Time: One hour

Materials and Supplies:

heat source for boiling water (hot plate preferred)

5 beakers for water baths


choke coils or resistance spools

germanium diodes


light emitting diodes (LEDs)

carbon resistors

glass rod (5 cm)

2 digital multimeters or a voltmeter and milliammeter

wire connectors with alligator clips

power supply (0 to 12 volts DC)

General Safety Guidelines:

* The heat source could cause burns. Exercise caution.

* Be careful of electrical shock.

* Handle meters and samples with care.

* Wear safety glasses.


1. Set up five water baths of about 100-200 ml of water in beakers at the following

temperatures: boiling, 75 C, 50 C, 25 C, and ice water.

2. Measure the temperature of each bath with a thermometer, thermistor, or


3. For measuring the resistance of the device (choke or resistance coil) set up the

multimeter to read ohms and connect as in the following diagram.

4. Carefully holding on to the lead wires so as not to burn the fingers, immerse the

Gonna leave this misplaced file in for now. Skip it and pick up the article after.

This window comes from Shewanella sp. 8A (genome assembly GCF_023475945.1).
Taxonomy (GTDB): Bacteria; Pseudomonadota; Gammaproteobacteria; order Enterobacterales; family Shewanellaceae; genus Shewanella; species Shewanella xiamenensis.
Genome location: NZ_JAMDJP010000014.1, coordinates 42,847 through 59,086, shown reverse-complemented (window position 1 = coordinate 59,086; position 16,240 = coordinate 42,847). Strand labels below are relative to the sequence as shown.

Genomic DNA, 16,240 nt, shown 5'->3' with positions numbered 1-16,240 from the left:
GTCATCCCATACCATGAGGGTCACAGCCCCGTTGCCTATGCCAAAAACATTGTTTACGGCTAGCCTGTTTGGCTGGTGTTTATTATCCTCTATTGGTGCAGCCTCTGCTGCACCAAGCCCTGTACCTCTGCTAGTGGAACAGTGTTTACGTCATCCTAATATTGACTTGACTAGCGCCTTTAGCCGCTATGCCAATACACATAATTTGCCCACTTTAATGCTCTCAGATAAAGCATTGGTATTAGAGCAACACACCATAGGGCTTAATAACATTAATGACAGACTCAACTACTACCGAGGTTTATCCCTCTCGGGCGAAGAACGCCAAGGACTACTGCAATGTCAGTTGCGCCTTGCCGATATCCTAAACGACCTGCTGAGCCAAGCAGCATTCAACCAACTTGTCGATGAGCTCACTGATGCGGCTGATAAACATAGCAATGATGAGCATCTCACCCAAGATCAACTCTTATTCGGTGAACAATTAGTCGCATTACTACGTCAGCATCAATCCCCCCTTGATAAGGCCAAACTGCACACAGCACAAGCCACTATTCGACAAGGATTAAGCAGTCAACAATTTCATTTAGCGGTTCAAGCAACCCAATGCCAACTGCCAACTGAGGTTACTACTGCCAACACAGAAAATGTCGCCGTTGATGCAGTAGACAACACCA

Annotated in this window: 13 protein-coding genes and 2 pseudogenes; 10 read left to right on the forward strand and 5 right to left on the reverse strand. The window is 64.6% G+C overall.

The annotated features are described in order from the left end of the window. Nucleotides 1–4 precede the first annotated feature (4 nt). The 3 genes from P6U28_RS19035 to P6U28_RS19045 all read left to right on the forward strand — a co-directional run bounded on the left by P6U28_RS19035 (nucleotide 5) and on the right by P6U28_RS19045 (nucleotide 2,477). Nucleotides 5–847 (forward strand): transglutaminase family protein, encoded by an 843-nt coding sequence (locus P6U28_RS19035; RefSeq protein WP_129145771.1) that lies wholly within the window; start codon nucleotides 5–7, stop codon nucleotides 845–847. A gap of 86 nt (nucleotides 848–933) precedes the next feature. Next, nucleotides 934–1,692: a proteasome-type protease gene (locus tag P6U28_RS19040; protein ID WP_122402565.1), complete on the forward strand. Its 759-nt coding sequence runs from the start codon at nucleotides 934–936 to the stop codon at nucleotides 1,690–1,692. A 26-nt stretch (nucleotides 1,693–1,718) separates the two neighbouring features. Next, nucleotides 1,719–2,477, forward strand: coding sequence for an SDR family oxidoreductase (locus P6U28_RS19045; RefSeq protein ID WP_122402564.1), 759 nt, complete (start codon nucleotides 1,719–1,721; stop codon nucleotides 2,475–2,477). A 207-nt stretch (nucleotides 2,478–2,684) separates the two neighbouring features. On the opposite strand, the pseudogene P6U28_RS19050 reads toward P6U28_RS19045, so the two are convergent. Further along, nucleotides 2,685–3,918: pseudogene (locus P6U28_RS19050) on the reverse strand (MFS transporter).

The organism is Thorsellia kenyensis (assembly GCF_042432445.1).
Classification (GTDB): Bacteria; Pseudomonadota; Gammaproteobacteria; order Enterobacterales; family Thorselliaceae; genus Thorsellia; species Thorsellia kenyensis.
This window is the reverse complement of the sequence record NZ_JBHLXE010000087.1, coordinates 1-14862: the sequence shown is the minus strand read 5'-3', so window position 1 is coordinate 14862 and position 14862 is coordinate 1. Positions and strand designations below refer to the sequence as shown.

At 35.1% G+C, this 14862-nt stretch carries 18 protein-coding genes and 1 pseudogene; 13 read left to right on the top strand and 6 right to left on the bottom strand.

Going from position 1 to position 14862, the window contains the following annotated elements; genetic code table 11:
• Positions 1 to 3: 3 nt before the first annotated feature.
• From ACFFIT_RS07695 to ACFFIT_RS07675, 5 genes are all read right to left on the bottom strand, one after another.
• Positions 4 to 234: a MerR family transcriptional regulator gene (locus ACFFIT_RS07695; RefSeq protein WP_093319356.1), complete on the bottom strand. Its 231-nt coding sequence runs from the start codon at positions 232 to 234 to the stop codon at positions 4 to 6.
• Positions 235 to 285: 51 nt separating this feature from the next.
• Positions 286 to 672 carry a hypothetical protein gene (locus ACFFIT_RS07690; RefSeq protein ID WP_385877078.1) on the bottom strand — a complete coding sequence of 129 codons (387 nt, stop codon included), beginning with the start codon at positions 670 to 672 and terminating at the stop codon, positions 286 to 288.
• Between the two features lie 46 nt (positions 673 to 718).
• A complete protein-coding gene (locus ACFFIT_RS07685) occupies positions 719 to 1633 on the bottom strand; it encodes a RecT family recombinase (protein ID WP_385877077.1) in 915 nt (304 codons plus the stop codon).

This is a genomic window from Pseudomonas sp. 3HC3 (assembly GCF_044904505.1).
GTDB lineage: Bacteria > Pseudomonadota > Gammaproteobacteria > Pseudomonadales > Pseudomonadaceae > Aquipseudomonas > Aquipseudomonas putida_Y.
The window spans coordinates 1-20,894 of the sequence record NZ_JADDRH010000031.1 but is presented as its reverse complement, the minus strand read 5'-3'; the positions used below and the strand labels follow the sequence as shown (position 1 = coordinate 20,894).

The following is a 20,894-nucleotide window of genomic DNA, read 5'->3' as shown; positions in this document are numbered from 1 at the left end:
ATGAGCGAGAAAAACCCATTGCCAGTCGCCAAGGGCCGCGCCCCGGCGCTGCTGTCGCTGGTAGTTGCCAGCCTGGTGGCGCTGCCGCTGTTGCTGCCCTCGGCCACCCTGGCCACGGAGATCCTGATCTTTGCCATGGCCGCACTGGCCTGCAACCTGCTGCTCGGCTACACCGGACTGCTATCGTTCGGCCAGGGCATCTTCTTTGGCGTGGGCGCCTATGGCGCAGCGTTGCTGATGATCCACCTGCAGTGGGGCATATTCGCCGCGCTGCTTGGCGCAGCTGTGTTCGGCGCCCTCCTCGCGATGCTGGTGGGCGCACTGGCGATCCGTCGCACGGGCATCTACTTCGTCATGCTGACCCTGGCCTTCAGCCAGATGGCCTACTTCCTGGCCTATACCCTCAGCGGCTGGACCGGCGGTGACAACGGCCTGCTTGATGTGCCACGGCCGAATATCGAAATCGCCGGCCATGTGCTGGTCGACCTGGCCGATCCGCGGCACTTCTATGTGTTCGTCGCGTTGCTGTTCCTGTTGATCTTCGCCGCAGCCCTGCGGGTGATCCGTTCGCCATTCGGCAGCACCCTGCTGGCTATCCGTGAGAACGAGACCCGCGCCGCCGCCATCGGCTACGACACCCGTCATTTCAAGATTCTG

coil into the boiling water bath, until a stable value is received (for about one

minute) and record the resistance in the data table.

5. Follow the same procedure in the 75 , 50 , 25 and ice water.

6. Remove the coil and attach another device to the meter, following the same

procedure for measuring the resistance.

Data and Analysis:

Boiling water100
Hot water75
Warm water50
Room temp25
Ice water0
For each device, draw a graph, with the temperature (x-axis) vs. resistance (y-axis).


1. Which samples had a change in resistance as the temperature increased? What

direction was that change?

2. As their temperatures increased, what happened to the resistance of the

conductors, the semiconductors? Does the change seem to be linear?

3. Did any of the examples not follow the general guidelines explained in the

introduction to the lab? Explain.

4. Describe the motion of the atoms or ions in a crystalline solid as the temperature


5. What causes electrons to "drift"?

6. Describe the electron motion while current is flowing.

7. Explain how increasing the temperature of a semiconductor decreases the


8. Explain how increasing the temperature of a metal increases its resistance.